It sure didn’t take me long to notice that this short list of Coolest Books was overwhelmingly male-centric. Not particularly surprising, because the type of people who put together lists of their favorite books and assert that they are “the coolest” tend to be male. No offense to them. Out of these fifty books, four are written by women, and two of those four are by the same woman, Ayn Rand, who–no offense to anyone–is about the most male-centric female writer who ever lived. Not that there’s anything wrong with that. I happen to like Ayn Rand. I’m just saying. And one of the four is Erica Jong’s Fear of Flying, which I haven’t read, but…come on. Really? Coolest book ever? I wonder why. And by “I wonder” I mean “I don’t actually wonder.”
So I felt some self-righteous feminist (if that’s not too redundant) justification for ignoring this altogether, in addition to my usual knee-jerk anti-hipster justification. But I was curious to read the one book by a female author that I had never heard of before, which was Donna Tartt’s The Secret History.
For something written by a girl, it is actually pretty cool. It is also primarily about men, which explains its presence on the list. Ha ha. I just can’t let it go, can I? Well, I can, for the purposes of this paragraph. For those of you non-hipsters who haven’t read it, it is about a murder and how it came to be committed. The novel opens with the murder, and you pretty much know who did it because the narrator says as much, so I’m not spoiling anything here (unless you’re my husband–who I really think would enjoy the book if he were willing to read it after I ruined the first page for him). The mystery is why the murder was committed. It’s about these college students who are in this exclusive Greek-studying clique and heavily influenced by their professor, who’s kind of a weirdo, and they more or less become a world unto themselves. And did I mention there’s a violent murder? So of course it’s interesting.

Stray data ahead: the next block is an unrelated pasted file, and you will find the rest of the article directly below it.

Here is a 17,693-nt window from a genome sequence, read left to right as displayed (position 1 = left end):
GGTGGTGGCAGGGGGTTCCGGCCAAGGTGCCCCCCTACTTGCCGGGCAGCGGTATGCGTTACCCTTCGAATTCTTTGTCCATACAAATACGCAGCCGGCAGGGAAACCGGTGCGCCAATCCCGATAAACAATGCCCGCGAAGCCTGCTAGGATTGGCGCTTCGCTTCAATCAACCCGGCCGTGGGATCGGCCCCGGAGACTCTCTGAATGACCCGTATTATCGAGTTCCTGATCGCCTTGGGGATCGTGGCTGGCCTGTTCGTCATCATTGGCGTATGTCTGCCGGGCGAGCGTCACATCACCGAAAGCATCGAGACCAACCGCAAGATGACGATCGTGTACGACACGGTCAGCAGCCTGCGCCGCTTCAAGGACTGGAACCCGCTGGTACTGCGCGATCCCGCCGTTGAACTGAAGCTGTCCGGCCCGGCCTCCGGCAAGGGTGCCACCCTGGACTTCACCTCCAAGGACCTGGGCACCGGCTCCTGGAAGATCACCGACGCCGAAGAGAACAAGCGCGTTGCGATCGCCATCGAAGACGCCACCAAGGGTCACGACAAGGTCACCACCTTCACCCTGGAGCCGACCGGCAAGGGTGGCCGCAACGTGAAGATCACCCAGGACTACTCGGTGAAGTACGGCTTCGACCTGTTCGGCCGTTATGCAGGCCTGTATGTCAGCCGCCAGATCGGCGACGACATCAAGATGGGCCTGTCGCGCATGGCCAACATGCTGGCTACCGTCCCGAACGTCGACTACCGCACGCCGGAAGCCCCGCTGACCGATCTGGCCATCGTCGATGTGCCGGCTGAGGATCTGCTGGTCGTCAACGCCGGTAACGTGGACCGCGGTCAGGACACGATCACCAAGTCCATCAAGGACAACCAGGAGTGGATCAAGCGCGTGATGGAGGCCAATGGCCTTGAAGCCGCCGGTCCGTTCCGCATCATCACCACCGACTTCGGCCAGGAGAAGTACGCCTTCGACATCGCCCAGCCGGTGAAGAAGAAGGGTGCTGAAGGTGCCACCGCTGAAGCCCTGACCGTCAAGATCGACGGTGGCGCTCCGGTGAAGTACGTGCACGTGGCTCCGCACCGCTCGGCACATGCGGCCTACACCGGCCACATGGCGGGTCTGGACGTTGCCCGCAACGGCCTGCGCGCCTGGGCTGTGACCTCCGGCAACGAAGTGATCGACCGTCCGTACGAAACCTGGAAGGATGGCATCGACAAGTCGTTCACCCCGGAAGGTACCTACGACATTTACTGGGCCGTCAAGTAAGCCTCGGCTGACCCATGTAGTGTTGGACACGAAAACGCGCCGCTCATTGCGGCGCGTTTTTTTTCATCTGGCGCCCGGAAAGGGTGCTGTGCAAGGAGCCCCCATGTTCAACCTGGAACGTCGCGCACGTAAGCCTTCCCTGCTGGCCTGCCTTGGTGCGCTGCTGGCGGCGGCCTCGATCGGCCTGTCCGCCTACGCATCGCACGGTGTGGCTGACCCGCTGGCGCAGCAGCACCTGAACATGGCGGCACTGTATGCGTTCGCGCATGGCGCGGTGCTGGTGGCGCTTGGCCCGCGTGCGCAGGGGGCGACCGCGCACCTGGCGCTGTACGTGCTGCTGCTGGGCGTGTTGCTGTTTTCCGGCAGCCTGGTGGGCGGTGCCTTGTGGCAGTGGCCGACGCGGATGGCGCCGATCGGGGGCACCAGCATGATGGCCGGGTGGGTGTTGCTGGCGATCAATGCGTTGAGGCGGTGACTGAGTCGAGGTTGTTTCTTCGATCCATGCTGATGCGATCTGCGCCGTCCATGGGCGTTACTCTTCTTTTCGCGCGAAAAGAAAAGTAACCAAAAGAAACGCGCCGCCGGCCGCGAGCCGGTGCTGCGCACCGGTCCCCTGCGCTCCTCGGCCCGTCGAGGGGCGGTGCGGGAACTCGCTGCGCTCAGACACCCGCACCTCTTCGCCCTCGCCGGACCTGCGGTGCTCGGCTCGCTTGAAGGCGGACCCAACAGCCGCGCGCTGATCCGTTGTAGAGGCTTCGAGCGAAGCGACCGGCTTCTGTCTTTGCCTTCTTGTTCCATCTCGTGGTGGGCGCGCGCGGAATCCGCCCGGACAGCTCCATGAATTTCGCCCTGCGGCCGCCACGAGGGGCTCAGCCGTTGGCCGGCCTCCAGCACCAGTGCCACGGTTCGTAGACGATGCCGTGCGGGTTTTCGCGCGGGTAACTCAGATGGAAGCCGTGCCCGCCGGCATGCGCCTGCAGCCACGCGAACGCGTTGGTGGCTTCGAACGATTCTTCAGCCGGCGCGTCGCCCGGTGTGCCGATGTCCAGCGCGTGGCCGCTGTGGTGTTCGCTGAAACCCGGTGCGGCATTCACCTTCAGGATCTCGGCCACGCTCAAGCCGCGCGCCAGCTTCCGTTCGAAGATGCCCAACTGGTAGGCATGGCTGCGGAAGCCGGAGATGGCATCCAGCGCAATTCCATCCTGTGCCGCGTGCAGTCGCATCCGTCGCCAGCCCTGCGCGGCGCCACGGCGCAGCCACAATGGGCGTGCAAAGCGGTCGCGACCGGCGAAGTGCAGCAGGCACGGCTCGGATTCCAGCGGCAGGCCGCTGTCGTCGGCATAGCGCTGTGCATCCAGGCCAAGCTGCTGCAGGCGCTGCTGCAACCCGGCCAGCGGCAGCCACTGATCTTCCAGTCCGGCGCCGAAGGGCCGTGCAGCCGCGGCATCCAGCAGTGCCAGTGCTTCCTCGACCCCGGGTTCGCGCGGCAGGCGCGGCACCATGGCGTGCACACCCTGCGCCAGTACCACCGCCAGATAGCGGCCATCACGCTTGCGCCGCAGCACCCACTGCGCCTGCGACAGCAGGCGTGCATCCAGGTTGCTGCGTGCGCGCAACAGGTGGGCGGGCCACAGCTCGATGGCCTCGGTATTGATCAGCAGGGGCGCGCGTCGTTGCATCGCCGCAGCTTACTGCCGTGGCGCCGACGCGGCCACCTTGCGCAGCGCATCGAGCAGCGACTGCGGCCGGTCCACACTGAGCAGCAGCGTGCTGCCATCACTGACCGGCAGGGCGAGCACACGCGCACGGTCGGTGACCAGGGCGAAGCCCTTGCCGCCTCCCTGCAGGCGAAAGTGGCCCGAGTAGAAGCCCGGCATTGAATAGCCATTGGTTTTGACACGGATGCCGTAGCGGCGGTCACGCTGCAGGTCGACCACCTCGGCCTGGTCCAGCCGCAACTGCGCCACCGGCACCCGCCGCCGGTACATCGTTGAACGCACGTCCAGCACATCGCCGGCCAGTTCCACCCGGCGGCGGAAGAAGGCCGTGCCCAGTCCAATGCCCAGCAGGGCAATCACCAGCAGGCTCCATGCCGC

Ironically (or not, I dunno), I did not find the one female character at all compelling. And the denouement was, frankly, kind of a mess. It went on a bit and was just sort of meh. But right up through the climax it fascinated me.
Wouldn’t make my top 50 EVER, but it’s one of the better books I’ve read in recent times.
Around the same time I decided to read The Secret History, I also decided to read Henry Miller’s Tropic of Cancer (another book on the list) just to see what the big deal was. I know that I once told you all the story of my mother telling me the story of when she read Slaughterhouse Five and she was so disgusted by it that she threw it in the trash, but before she threw it in the trash she wrapped it in a brown paper bag so no one would see that she had been reading such a disgusting book. And years later I read the book myself and thought, “Really? That’s it? Oh-kay, Mom.”
Well! I made it through 47 excruciating pages of Tropic of Cancer and then I said to myself, “I now totally get Mom’s Slaughterhouse Five story.” If this hadn’t been a library book, I would have thrown it in the trash–but before throwing it in the trash I would have wrapped it in a brown paper bag so that no one would know that I had read such a disgusting book. Mes amis, you know the kind of books I sometimes read. I have a bookshelf at Goodreads called “psycho killers.” Remember when I confessed to you that I’d developed a taste for romantic thrillers aka serial-killer romance novels? Do I seem like a person with high standards of any type? Yet I could only abide 47 pages of this revolting, gross, misogynistic literary classic before I threw my hands up and said, “That’s it! Never mind!” And really, it wasn’t just that it was revolting, gross and misogynistic, but it was just so pretentious. When it’s no longer February (and I can swear again), I will write you a Cliffs Notes version (of the first 47 pages) and you will not have to see for yourself how it is.
That book is totally uncool.
So now that I’ve outed myself as a total Philistine who can’t appreciate the genius of Henry Miller, I’m going to go make dinner. This is way more than 500 words, but you should know by now that I never follow through on any clever idea I have, especially one that lasts a whole month, even if it is February.